Half past ten. It is too early to sleep but the dark makes me uneasy. I want to call Meng, my oldest friend, we have not spoken in more than two weeks, but it is the hour of the wolves in Paris. My limbs feel light and I trickle, wayward, through the rooms. On the far side of the apartment, in Hiroji’s small office, the windows are open and the curtains seem to move fretfully, wilfully. The desk has exploded, maybe it happened last week, maybe earlier, but now all the papers and books have settled into a more balanced state of nature. Still, the desk seems treacherous. Heaped all over, like a glacier colonizing the surface, are the pages I have been working on. Taka the Old has been here: the paper is crumpled and still faintly warm.
Since he disappeared, nearly three months ago now, I’ve had no contact with Hiroji. I’m trying to keep a record of the things he told me: the people he treated, the scientists he knew. This record fills sheet after sheet – one memory at a time, one place, one clue – so that every place and every thought won’t come at once, all together, like a deafening noise. On Hiroji’s desk is an old photograph showing him and his older brother standing apart, an emerald forest behind them. Hiroji, still a child, smiles wide. They wear no shoes, and Junichiro, or James, stands with one hand on his hip, chin lifted, challenging the camera. He has a bewitching, sad face.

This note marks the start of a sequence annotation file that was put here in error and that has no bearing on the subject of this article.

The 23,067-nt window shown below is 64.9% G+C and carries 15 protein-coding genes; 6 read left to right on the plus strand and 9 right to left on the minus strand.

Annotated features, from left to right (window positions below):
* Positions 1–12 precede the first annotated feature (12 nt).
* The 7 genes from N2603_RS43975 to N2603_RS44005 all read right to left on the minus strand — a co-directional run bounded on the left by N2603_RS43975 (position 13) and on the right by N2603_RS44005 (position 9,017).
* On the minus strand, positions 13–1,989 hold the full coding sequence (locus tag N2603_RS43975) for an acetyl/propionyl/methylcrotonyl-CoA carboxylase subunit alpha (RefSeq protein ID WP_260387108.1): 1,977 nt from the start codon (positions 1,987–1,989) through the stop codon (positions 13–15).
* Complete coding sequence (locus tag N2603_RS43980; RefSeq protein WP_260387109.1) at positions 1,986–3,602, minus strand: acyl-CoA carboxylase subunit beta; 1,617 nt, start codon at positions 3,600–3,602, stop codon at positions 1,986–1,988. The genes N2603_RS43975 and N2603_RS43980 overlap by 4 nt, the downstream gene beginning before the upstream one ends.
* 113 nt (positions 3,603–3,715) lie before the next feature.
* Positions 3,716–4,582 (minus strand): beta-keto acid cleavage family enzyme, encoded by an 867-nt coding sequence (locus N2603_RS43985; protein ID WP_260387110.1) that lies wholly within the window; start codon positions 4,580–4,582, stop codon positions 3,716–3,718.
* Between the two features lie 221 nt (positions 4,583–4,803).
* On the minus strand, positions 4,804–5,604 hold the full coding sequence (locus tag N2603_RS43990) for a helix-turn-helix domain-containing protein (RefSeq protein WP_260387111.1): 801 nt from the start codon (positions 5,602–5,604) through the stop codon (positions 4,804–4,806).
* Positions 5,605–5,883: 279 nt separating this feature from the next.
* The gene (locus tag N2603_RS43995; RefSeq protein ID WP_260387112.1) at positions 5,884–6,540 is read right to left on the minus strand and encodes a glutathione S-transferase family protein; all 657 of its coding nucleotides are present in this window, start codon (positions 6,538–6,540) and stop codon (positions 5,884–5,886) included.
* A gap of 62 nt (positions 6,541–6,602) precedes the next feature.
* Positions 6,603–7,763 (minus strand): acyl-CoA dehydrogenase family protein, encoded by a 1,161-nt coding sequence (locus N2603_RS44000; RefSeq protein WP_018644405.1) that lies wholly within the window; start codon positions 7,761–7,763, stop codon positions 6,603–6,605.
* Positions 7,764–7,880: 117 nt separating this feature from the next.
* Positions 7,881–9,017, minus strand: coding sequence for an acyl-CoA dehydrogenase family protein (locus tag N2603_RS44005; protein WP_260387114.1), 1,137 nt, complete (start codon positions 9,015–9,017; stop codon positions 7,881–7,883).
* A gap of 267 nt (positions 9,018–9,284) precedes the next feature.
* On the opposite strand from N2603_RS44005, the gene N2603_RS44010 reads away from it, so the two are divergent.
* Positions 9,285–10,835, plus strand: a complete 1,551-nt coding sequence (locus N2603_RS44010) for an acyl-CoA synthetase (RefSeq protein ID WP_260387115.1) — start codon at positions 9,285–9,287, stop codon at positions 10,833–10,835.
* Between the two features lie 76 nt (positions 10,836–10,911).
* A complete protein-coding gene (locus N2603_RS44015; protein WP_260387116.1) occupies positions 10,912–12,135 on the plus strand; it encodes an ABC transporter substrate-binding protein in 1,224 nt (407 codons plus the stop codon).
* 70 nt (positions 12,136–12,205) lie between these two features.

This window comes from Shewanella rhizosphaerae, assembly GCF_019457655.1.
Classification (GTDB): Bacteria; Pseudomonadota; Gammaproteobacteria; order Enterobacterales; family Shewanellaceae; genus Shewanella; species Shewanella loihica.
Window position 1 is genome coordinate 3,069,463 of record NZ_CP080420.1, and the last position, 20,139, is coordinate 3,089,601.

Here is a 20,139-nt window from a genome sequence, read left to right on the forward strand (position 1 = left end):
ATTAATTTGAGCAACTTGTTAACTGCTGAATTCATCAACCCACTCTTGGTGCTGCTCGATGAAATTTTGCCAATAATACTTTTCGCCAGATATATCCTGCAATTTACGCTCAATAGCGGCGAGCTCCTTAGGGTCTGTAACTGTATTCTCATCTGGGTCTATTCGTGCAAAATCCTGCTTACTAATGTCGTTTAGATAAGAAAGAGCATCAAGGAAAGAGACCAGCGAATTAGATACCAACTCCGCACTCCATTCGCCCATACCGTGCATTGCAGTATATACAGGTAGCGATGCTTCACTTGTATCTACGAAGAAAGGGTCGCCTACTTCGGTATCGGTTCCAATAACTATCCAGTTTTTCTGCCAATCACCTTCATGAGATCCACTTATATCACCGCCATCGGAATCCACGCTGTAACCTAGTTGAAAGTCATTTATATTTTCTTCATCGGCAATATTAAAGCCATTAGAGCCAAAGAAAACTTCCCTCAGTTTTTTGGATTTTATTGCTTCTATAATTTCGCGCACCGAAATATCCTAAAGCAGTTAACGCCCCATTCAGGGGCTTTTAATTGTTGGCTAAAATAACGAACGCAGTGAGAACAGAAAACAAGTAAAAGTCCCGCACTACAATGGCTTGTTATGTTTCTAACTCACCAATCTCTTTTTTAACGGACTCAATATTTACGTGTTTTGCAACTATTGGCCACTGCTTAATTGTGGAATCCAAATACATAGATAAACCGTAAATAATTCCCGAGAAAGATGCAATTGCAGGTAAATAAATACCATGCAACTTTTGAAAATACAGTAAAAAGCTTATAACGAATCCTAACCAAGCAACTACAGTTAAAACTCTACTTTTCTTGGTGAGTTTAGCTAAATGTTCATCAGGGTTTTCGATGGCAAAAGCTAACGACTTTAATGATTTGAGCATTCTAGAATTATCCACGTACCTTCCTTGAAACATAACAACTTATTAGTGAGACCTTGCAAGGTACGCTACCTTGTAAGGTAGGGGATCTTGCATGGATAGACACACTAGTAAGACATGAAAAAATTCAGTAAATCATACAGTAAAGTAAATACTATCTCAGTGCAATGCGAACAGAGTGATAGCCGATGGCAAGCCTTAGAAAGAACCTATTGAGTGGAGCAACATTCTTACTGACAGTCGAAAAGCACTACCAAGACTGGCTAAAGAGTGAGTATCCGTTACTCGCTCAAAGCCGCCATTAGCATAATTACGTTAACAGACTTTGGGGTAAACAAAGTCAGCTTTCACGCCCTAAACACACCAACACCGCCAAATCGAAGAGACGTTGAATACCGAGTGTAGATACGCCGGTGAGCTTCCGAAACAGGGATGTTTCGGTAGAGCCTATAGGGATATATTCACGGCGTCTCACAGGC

Sometimes this apartment feels so crowded with loved ones, strangers, imagined people. They don’t accuse me or call me to account, but I am unable to part with them. In the beginning, I had feared the worst, that Hiroji had taken his own life. But I tell myself that if this had been a suicide, he would have left a note, he would have left something behind. Hiroji knew what it was to have the missing live on, unending, within us. They grow so large, and we so empty, that even the coldest winter nights won’t swallow them. I remember floating, a child on the sea, alone in the Gulf of Thailand. My brother is gone, but I am looking up at the white sky and I believe, somehow, that I can call him back. If only I am brave enough, or true enough. Countries, cities, families. Nothing need disappear. At Hiroji’s desk, I work quickly. My son’s voice is lodged in my head, but I have lost the ability to keep him safe. I know that no matter what I say, what I make, the things I have done can’t be forgiven. My own hands seem to mock me, they tell me the further I go to escape, the greater the distance I must travel back. You should never have left the reservoir, you should have stayed in the caves. Look around, we ended up back in the same place, didn’t we? The buildings across the street fall dark, yet the words keep coming, accumulating like snow, like dust, a fragile cover that blows away so easily.

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Unceasing Storm

Unceasing Storm

Memories of the Chinese Cultural Revolution
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Granta 141

Granta 141

edited by Madeleine Thien